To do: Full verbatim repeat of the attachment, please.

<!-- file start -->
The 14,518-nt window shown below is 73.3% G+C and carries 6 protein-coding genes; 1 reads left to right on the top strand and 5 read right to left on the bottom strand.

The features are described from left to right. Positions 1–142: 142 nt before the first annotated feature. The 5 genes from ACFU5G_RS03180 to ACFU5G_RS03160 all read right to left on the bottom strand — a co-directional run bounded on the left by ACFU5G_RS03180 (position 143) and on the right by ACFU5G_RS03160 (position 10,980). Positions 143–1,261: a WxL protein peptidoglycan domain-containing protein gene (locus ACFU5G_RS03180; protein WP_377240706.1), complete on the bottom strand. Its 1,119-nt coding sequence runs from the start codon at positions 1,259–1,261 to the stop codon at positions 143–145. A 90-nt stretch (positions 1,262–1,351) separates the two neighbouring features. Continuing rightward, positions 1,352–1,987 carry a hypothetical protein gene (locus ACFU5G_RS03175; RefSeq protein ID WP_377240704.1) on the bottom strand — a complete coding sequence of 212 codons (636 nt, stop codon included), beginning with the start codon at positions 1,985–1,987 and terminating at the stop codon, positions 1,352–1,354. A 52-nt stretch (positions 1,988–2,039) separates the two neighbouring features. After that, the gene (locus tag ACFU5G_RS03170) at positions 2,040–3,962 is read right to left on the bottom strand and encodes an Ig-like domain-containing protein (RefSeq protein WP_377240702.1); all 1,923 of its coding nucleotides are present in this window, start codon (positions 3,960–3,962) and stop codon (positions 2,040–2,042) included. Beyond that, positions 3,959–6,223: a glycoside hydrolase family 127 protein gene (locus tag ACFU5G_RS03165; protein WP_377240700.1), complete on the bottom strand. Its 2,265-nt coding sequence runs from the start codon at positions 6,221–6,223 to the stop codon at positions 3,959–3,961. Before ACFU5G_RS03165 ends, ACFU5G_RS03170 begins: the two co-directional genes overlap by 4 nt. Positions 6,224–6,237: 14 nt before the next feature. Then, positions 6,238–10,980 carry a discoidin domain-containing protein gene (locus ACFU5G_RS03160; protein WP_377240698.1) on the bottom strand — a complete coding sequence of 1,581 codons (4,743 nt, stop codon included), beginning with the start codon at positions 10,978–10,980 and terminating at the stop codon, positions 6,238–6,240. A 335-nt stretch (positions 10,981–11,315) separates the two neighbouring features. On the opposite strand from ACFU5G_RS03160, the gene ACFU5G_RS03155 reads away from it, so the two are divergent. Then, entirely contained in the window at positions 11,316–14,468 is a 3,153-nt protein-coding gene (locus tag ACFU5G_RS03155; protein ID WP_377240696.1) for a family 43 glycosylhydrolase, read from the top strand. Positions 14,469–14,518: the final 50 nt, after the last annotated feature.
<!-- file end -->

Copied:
The 14,518-nt window shown below is 73.3% G+C and carries 6 protein-coding genes; 1 reads left to right on the top strand and 5 read right to left on the bottom strand.

The features are described from left to right. Positions 1–142: 142 nt before the first annotated feature. The 5 genes from ACFU5G_RS03180 to ACFU5G_RS03160 all read right to left on the bottom strand — a co-directional run bounded on the left by ACFU5G_RS03180 (position 143) and on the right by ACFU5G_RS03160 (position 10,980). Positions 143–1,261: a WxL protein peptidoglycan domain-containing protein gene (locus ACFU5G_RS03180; protein WP_377240706.1), complete on the bottom strand. Its 1,119-nt coding sequence runs from the start codon at positions 1,259–1,261 to the stop codon at positions 143–145. A 90-nt stretch (positions 1,262–1,351) separates the two neighbouring features. Continuing rightward, positions 1,352–1,987 carry a hypothetical protein gene (locus ACFU5G_RS03175; RefSeq protein ID WP_377240704.1) on the bottom strand — a complete coding sequence of 212 codons (636 nt, stop codon included), beginning with the start codon at positions 1,985–1,987 and terminating at the stop codon, positions 1,352–1,354. A 52-nt stretch (positions 1,988–2,039) separates the two neighbouring features. After that, the gene (locus tag ACFU5G_RS03170) at positions 2,040–3,962 is read right to left on the bottom strand and encodes an Ig-like domain-containing protein (RefSeq protein WP_377240702.1); all 1,923 of its coding nucleotides are present in this window, start codon (positions 3,960–3,962) and stop codon (positions 2,040–2,042) included. Beyond that, positions 3,959–6,223: a glycoside hydrolase family 127 protein gene (locus tag ACFU5G_RS03165; protein WP_377240700.1), complete on the bottom strand. Its 2,265-nt coding sequence runs from the start codon at positions 6,221–6,223 to the stop codon at positions 3,959–3,961. Before ACFU5G_RS03165 ends, ACFU5G_RS03170 begins: the two co-directional genes overlap by 4 nt. Positions 6,224–6,237: 14 nt before the next feature. Then, positions 6,238–10,980 carry a discoidin domain-containing protein gene (locus ACFU5G_RS03160; protein WP_377240698.1) on the bottom strand — a complete coding sequence of 1,581 codons (4,743 nt, stop codon included), beginning with the start codon at positions 10,978–10,980 and terminating at the stop codon, positions 6,238–6,240. A 335-nt stretch (positions 10,981–11,315) separates the two neighbouring features. On the opposite strand from ACFU5G_RS03160, the gene ACFU5G_RS03155 reads away from it, so the two are divergent. Then, entirely contained in the window at positions 11,316–14,468 is a 3,153-nt protein-coding gene (locus tag ACFU5G_RS03155; protein ID WP_377240696.1) for a family 43 glycosylhydrolase, read from the top strand. Positions 14,469–14,518: the final 50 nt, after the last annotated feature.